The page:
None of us have all of the answers, but we do have something that is more valuable than gold. We still live in the most blessed nation in the world. We are free to write and say what we want. We are free to travel from state to state. We are free to choose our occupations, our friends and companions.

A cowboy travels light. His horse and saddle are his most valuable possessions. The wide open sky with the stars is his GPS. The sound of the crickets and cows lull him to sleep. Life is good when you can keep it simple.


Comments
Showing comments in chronological order
[Show most recent comments first]

Amen Bonnie. Great blog as always. You are such a gifted writer. Thank you for the smile today.

-- Posted by OpinionMissy on Sat, Oct 6, 2012, at 6:17 PM

Problem is the goverment has saddled us and is riding us like borrowed mules.

-- Posted by skeeter on Sun, Oct 7, 2012, at 5:44 AM

thank you everyone. I enjoyed writing this one.

-- Posted by KH Gal on Sun, Oct 7, 2012, at 12:03 PM

We are being rode hard and will be put away wet....

-- Posted by jessiemiller on Sun, Oct 7, 2012, at 8:40 PM

Thanks, Bonnie for a great blog. If we keep this current administration on board, not only will they be saddling our horse for us, they will tell us what stable to put the horse in, what food to feed it, when we are allowed to ride the horse, laws against selling the horse, whether we can get medical attention if it's past a certain age and, it goes on and on. Let's stop the insanity and elect the right people in this time around.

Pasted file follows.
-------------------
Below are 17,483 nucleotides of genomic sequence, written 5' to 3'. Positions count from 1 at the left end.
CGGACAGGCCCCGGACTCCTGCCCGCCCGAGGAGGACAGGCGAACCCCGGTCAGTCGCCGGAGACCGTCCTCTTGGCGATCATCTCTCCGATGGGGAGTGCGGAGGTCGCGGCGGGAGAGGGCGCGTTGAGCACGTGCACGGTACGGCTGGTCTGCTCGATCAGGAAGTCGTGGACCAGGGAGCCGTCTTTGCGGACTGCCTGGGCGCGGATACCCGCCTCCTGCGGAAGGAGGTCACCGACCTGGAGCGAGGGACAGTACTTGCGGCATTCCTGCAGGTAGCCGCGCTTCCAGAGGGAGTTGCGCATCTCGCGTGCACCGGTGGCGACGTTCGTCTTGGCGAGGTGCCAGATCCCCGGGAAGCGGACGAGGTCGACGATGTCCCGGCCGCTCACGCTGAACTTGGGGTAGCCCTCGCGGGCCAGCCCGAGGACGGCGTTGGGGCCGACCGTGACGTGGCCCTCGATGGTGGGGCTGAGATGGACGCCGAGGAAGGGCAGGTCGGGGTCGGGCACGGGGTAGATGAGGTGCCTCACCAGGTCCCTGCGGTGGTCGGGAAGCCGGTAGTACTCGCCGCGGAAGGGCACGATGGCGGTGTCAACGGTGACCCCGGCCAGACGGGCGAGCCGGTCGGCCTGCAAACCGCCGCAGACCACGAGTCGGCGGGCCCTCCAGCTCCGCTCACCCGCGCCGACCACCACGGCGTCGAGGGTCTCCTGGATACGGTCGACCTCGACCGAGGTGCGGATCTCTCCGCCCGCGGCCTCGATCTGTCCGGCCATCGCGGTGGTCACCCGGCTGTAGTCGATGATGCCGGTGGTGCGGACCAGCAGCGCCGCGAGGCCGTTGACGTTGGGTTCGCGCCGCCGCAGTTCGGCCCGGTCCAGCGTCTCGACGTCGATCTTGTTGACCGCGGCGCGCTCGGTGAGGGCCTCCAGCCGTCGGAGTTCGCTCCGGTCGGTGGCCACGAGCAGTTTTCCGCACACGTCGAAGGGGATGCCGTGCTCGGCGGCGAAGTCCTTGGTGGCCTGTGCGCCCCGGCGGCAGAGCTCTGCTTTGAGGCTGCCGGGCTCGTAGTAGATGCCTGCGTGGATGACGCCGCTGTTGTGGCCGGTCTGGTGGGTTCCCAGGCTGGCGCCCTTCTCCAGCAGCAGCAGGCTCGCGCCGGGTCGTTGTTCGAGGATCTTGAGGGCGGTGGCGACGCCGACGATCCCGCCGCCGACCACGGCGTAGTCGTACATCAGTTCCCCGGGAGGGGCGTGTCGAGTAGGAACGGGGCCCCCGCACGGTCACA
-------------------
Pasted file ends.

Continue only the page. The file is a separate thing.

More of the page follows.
-- Posted by Second Wind on Wed, Oct 10, 2012, at 5:37 PM

If we re-elect this bunch we won't even own the horse. It will be a "community horse".

-- Posted by skeeter on Thu, Oct 11, 2012, at 6:01 AM

One of the comments made by a cowboy was very telling about how our gov't was spending our money.

"Selling Your Horse to Buy a Saddle."

-- Posted by KH Gal on Thu, Oct 11, 2012, at 8:47 AM


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Walking the Fence Line
Bonnie Bird
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Fixing fence is the one of the hardest jobs on a ranch. I no longer live on a ranch, but I do know what hard work is. Fences are everyone's concern, but nowadays,the "hole" is always your neighbor's side not your own. It used to be that you would respect your neighbor and mend the fence together. If their cows got in your field, a simple phone call resolved the problem. You might even saddle up your own horse and help them gather them up. We need more people who are willing to roll their sleeves up and fix the fence regardless of who your neighbor is. There are people in this country who need to be reminded that a fence is like the way you should conduct your life. Your posts should be straight and neat. The wire needs to be stretched tight and your gate might be closed, but can still be easily opened. And most of all, we can all saddle up together and ride the range, it won't matter if you have an Appaloosa, Quarter Horse or Thoroughbred. The cows still have to be gathered, fences have to be fixed, and the range is a wide open space of opportunity for us all.